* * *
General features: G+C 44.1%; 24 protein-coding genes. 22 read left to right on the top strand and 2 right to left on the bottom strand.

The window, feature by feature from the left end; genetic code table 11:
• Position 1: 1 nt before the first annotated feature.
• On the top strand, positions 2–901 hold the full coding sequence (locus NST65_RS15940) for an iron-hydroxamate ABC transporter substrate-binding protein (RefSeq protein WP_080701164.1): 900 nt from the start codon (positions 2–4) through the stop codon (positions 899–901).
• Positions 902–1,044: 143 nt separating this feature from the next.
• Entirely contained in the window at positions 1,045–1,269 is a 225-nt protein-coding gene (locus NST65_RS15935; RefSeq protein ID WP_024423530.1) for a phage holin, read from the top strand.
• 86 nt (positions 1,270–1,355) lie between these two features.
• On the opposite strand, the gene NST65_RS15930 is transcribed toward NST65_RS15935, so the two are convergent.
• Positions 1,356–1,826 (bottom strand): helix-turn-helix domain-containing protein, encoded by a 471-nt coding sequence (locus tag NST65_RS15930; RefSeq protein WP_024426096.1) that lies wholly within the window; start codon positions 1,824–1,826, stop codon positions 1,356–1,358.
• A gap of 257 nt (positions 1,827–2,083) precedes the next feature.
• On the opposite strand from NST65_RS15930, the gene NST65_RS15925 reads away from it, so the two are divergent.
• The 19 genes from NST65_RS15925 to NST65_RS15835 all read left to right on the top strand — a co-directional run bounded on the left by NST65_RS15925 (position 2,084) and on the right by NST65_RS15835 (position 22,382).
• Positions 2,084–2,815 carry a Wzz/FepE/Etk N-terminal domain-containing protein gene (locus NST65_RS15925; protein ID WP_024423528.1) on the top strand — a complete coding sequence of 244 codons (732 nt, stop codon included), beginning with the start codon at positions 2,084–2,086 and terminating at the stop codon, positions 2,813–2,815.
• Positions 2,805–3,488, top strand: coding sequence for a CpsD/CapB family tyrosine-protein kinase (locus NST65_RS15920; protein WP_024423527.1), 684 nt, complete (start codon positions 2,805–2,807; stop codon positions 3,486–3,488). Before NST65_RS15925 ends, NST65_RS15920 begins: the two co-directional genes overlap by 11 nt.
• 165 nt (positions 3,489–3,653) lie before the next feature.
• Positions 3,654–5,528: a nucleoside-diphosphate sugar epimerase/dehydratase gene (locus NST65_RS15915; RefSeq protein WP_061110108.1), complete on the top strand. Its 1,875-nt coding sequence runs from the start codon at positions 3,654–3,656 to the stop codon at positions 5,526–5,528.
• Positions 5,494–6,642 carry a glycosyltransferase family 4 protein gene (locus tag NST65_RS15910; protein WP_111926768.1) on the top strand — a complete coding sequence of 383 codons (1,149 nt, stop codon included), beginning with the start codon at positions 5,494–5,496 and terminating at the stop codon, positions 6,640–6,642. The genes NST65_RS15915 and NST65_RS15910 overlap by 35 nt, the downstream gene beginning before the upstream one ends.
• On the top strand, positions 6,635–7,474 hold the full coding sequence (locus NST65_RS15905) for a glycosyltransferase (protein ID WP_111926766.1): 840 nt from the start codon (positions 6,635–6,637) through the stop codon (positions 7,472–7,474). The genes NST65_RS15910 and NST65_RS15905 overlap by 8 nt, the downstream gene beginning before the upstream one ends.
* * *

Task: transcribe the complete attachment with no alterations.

General features: G+C 44.1%; 24 protein-coding genes. 22 read left to right on the top strand and 2 right to left on the bottom strand.

The window, feature by feature from the left end; genetic code table 11:
• Position 1: 1 nt before the first annotated feature.
• On the top strand, positions 2–901 hold the full coding sequence (locus NST65_RS15940) for an iron-hydroxamate ABC transporter substrate-binding protein (RefSeq protein WP_080701164.1): 900 nt from the start codon (positions 2–4) through the stop codon (positions 899–901).
• Positions 902–1,044: 143 nt separating this feature from the next.
• Entirely contained in the window at positions 1,045–1,269 is a 225-nt protein-coding gene (locus NST65_RS15935; RefSeq protein ID WP_024423530.1) for a phage holin, read from the top strand.
• 86 nt (positions 1,270–1,355) lie between these two features.
• On the opposite strand, the gene NST65_RS15930 is transcribed toward NST65_RS15935, so the two are convergent.
• Positions 1,356–1,826 (bottom strand): helix-turn-helix domain-containing protein, encoded by a 471-nt coding sequence (locus tag NST65_RS15930; RefSeq protein WP_024426096.1) that lies wholly within the window; start codon positions 1,824–1,826, stop codon positions 1,356–1,358.
• A gap of 257 nt (positions 1,827–2,083) precedes the next feature.
• On the opposite strand from NST65_RS15930, the gene NST65_RS15925 reads away from it, so the two are divergent.
• The 19 genes from NST65_RS15925 to NST65_RS15835 all read left to right on the top strand — a co-directional run bounded on the left by NST65_RS15925 (position 2,084) and on the right by NST65_RS15835 (position 22,382).
• Positions 2,084–2,815 carry a Wzz/FepE/Etk N-terminal domain-containing protein gene (locus NST65_RS15925; protein ID WP_024423528.1) on the top strand — a complete coding sequence of 244 codons (732 nt, stop codon included), beginning with the start codon at positions 2,084–2,086 and terminating at the stop codon, positions 2,813–2,815.
• Positions 2,805–3,488, top strand: coding sequence for a CpsD/CapB family tyrosine-protein kinase (locus NST65_RS15920; protein WP_024423527.1), 684 nt, complete (start codon positions 2,805–2,807; stop codon positions 3,486–3,488). Before NST65_RS15925 ends, NST65_RS15920 begins: the two co-directional genes overlap by 11 nt.
• 165 nt (positions 3,489–3,653) lie before the next feature.
• Positions 3,654–5,528: a nucleoside-diphosphate sugar epimerase/dehydratase gene (locus NST65_RS15915; RefSeq protein WP_061110108.1), complete on the top strand. Its 1,875-nt coding sequence runs from the start codon at positions 3,654–3,656 to the stop codon at positions 5,526–5,528.
• Positions 5,494–6,642 carry a glycosyltransferase family 4 protein gene (locus tag NST65_RS15910; protein WP_111926768.1) on the top strand — a complete coding sequence of 383 codons (1,149 nt, stop codon included), beginning with the start codon at positions 5,494–5,496 and terminating at the stop codon, positions 6,640–6,642. The genes NST65_RS15915 and NST65_RS15910 overlap by 35 nt, the downstream gene beginning before the upstream one ends.
• On the top strand, positions 6,635–7,474 hold the full coding sequence (locus NST65_RS15905) for a glycosyltransferase (protein ID WP_111926766.1): 840 nt from the start codon (positions 6,635–6,637) through the stop codon (positions 7,472–7,474). The genes NST65_RS15910 and NST65_RS15905 overlap by 8 nt, the downstream gene beginning before the upstream one ends.